This is hardly the first time a song by a Southern singer has produced such strong reactions, nor is it the first time the largely Northeastern-based media world has come down hard on a thorny issue of importance to many predominantly blue-collar white Southerners. In 1974, the Southern rock band Lynyrd Skynyrd released "Sweet Home Alabama," whose lyrics suggested that non-Southern characterizations of the South as one giant cesspool of racism were hypocritical. Skynyrd was presently criticized for its right-leaning perspective and use of the Confederate flag during its performances.

That same year, The Charlie Daniels Band released a song called "The South's Gonna Do It," which played on the popular post-Civil War rallying cry "the South's going to rise again" in suggesting that Southern musicians were making new inroads in popular music and culture. Daniels was criticized for invoking the Civil War, after which he went on to become a vehement right winger, though not one known for his racism. The racist tag stuck for Southern rock, though, and it still colors perceptions of Southern-based white musical styles like contemporary country music.

That's something that clearly bothers Paisley, who has not been shy about expressing his decidedly left-wing perspectives on issues of race, immigration, gender and sexuality. In "Accidental Racist," Paisley adopts the persona of a Skynyrd-loving country fan trying to come to terms with his feelings about Southern pride and the symbology of the Confederate flag. In a sort of call-and-response, L.L. Cool J appears in the song adopting the persona of a young black kid trying to understand this Southern character. It's not the first time Paisley has addressed issues surrounding the Confederate flag; in his 2011 song "Camouflage," he suggested there were ways other than displaying a racist symbol "to show your Southern pride."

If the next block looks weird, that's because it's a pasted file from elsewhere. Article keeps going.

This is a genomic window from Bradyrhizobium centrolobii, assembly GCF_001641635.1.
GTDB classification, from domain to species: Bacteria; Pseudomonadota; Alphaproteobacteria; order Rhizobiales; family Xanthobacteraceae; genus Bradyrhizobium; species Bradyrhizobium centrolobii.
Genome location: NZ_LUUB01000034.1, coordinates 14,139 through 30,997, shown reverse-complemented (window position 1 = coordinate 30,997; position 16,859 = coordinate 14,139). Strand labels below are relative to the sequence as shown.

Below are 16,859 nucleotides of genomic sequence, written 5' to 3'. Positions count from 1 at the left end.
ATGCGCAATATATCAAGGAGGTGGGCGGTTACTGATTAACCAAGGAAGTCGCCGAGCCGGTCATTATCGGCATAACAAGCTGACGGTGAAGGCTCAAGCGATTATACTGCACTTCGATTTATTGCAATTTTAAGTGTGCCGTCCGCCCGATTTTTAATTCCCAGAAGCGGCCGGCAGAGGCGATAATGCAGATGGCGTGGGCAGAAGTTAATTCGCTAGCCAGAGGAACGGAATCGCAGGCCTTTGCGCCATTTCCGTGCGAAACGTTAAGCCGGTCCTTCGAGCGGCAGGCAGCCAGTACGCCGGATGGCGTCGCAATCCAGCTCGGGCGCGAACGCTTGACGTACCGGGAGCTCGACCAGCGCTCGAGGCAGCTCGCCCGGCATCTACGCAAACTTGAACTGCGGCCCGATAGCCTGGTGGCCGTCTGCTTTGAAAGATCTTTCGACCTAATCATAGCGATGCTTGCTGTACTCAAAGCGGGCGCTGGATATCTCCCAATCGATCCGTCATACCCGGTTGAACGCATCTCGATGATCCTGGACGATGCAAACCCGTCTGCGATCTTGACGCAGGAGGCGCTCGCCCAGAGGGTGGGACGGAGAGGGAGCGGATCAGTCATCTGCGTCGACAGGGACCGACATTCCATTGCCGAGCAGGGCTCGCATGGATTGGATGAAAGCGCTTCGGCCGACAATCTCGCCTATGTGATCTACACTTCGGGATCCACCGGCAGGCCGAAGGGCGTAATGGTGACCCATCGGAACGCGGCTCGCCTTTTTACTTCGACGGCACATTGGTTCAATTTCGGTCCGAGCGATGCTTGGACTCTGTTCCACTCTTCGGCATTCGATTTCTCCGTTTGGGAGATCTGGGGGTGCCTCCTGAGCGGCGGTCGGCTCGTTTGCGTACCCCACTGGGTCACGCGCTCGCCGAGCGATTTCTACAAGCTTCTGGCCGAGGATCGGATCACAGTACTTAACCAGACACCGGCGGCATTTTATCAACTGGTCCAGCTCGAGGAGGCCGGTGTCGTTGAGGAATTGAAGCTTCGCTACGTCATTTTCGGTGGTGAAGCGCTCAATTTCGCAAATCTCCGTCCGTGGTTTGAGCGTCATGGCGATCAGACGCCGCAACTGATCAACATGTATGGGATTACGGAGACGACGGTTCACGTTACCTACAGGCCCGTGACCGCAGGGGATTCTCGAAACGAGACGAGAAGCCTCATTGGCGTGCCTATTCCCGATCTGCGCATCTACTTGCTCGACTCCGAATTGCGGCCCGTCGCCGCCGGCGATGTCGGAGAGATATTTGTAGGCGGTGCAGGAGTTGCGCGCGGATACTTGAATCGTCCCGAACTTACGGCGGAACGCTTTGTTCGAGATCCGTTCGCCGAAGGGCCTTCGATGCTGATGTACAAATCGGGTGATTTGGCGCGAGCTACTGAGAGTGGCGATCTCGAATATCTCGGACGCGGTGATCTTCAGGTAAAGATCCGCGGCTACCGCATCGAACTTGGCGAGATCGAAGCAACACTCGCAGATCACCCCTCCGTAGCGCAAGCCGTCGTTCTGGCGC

There's a lot of deep Southern hurt still very close to the surface even after so many years since the South lost the Civil War. There's even more black hurt. And there's perhaps even more hypocrisy from other parts of the United States. And this conversation won't be finished until all sides try to look at the world from the other's perspective, and try to internalize the fact that symbols cause misunderstanding and assumptions get us nowhere. Therefore, even as I think some of Paisley and L.L. Cool J's lyrics are weak - the worst line is when Cool J offers the mystifying couplet, "If you don't judge my gold chains / I'll forget the iron chains," as though the horrors of slavery are anything to "forget" - I applaud the duo's efforts to keep a dialogue going in popular culture. There isn't enough of that on today's Billboard charts.

My worry is that too many of the pundits on this controversy seem to be missing the point. Too many writers are assuming the characters in "Accidental Racist" are actually Paisley and Cool J themselves. In 2002, the leftist country-folk singer Steve Earle ran into the same wasp's nest when he released "John Walker's Blues," in which he took on the perspective of John Phillip Walker Lindh, the American kid who converted to Islam and joined the Afghan Taliban. That time it was right-wing writers who assumed Earle was somehow "supporting" the Taliban. This time left-wing writers are assuming Paisley is somehow "supporting" the Confederate flag. These issues deserve more than lazy thinking. Because art - even when it ain't great art - really is that influential.